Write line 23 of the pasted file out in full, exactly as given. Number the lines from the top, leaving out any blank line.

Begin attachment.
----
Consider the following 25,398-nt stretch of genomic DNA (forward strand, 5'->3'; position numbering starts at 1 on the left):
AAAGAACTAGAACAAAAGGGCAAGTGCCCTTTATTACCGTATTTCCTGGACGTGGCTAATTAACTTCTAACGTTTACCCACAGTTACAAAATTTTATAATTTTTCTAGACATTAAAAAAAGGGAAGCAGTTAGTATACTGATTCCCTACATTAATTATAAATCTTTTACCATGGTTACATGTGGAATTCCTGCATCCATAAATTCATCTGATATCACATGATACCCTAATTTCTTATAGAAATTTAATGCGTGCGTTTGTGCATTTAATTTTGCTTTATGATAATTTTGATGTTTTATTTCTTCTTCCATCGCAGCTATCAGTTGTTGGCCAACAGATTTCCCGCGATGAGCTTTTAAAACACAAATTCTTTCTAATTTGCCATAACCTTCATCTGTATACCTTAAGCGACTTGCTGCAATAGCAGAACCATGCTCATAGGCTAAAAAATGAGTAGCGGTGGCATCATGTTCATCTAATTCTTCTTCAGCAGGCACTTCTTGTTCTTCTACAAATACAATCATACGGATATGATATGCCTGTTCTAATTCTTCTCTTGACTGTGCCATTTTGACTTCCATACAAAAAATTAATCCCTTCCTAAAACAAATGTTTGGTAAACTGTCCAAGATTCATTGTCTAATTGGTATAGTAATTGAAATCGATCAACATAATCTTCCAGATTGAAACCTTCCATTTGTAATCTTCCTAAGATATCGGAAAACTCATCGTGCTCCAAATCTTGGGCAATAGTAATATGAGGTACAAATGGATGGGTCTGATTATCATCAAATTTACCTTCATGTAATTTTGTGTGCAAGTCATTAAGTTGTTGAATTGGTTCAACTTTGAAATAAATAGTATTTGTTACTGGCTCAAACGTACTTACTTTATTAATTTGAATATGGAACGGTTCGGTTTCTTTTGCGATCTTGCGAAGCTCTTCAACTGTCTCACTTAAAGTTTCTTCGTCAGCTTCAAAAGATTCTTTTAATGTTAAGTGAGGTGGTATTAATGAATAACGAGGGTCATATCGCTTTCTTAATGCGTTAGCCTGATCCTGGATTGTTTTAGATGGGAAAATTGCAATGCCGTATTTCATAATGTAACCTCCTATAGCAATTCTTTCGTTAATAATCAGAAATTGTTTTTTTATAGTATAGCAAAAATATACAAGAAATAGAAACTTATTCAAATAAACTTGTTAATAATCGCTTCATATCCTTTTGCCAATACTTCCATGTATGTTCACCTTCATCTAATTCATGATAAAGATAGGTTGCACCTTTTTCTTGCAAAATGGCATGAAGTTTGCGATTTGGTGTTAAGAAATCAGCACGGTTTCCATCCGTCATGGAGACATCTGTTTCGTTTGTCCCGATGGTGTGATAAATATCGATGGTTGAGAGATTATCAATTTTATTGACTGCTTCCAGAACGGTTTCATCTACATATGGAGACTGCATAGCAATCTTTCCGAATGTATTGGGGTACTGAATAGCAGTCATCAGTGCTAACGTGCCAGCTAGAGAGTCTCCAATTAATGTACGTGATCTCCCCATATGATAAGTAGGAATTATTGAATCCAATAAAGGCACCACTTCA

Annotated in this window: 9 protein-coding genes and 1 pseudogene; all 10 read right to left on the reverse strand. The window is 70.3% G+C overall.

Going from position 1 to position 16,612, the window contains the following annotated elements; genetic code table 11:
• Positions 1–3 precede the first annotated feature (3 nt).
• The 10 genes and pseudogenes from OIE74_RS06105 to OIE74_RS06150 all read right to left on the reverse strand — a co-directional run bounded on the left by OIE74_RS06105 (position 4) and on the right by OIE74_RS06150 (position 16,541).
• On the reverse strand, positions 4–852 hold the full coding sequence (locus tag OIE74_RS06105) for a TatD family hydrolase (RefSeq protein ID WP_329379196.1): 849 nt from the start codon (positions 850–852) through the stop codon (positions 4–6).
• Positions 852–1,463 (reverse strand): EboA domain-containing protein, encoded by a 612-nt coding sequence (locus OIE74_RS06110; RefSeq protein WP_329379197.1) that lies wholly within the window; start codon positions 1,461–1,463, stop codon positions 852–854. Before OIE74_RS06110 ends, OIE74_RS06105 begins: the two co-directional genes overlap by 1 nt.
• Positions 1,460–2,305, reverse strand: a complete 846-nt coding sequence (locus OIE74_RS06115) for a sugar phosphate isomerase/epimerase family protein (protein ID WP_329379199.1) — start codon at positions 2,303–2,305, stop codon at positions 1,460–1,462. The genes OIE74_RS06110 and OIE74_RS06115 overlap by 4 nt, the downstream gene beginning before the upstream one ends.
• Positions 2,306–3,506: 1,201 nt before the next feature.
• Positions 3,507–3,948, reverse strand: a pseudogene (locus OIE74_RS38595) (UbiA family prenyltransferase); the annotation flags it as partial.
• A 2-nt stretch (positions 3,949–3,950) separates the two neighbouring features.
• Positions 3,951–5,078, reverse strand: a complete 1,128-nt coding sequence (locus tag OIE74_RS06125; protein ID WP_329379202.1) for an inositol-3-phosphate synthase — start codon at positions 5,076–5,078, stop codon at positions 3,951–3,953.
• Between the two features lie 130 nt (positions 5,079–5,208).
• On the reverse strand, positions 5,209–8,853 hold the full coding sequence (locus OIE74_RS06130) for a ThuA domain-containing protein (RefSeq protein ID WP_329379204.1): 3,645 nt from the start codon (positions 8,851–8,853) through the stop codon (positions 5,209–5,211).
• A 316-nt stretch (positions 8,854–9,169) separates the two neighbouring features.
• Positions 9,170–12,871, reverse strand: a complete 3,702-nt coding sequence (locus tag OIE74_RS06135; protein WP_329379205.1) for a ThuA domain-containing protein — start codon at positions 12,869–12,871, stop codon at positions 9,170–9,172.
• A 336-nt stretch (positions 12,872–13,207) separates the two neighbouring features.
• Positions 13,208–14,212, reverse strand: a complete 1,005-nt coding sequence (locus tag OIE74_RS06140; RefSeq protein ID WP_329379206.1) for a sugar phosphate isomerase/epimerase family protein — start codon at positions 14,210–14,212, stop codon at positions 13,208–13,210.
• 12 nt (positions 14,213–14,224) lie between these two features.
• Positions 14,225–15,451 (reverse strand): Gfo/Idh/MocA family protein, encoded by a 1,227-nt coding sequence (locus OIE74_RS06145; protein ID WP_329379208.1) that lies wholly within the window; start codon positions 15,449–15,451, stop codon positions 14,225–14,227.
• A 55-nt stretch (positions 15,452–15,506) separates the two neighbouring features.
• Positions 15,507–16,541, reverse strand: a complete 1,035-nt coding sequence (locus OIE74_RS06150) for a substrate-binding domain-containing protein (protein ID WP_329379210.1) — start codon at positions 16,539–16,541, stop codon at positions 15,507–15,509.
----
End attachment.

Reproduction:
• Positions 15,507–16,541, reverse strand: a complete 1,035-nt coding sequence (locus OIE74_RS06150) for a substrate-binding domain-containing protein (protein ID WP_329379210.1) — start codon at positions 16,539–16,541, stop codon at positions 15,507–15,509.